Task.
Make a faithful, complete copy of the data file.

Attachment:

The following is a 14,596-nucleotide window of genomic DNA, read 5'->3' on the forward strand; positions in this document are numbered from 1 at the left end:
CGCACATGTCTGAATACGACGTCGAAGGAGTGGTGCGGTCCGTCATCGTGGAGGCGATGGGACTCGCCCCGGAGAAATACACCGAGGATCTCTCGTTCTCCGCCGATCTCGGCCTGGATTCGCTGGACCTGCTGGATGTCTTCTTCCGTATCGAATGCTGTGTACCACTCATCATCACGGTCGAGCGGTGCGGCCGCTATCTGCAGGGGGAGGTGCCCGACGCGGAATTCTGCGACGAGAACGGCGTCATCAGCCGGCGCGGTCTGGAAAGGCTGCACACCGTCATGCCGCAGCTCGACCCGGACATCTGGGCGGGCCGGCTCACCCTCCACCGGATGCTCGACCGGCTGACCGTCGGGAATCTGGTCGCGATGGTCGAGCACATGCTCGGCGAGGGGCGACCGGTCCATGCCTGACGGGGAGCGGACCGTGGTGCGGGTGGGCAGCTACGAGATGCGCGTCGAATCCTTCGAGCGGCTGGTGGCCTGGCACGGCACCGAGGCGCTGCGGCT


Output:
The following is a 14,596-nucleotide window of genomic DNA, read 5'->3' on the forward strand; positions in this document are numbered from 1 at the left end:
CGCACATGTCTGAATACGACGTCGAAGGAGTGGTGCGGTCCGTCATCGTGGAGGCGATGGGACTCGCCCCGGAGAAATACACCGAGGATCTCTCGTTCTCCGCCGATCTCGGCCTGGATTCGCTGGACCTGCTGGATGTCTTCTTCCGTATCGAATGCTGTGTACCACTCATCATCACGGTCGAGCGGTGCGGCCGCTATCTGCAGGGGGAGGTGCCCGACGCGGAATTCTGCGACGAGAACGGCGTCATCAGCCGGCGCGGTCTGGAAAGGCTGCACACCGTCATGCCGCAGCTCGACCCGGACATCTGGGCGGGCCGGCTCACCCTCCACCGGATGCTCGACCGGCTGACCGTCGGGAATCTGGTCGCGATGGTCGAGCACATGCTCGGCGAGGGGCGACCGGTCCATGCCTGACGGGGAGCGGACCGTGGTGCGGGTGGGCAGCTACGAGATGCGCGTCGAATCCTTCGAGCGGCTGGTGGCCTGGCACGGCACCGAGGCGCTGCGGCT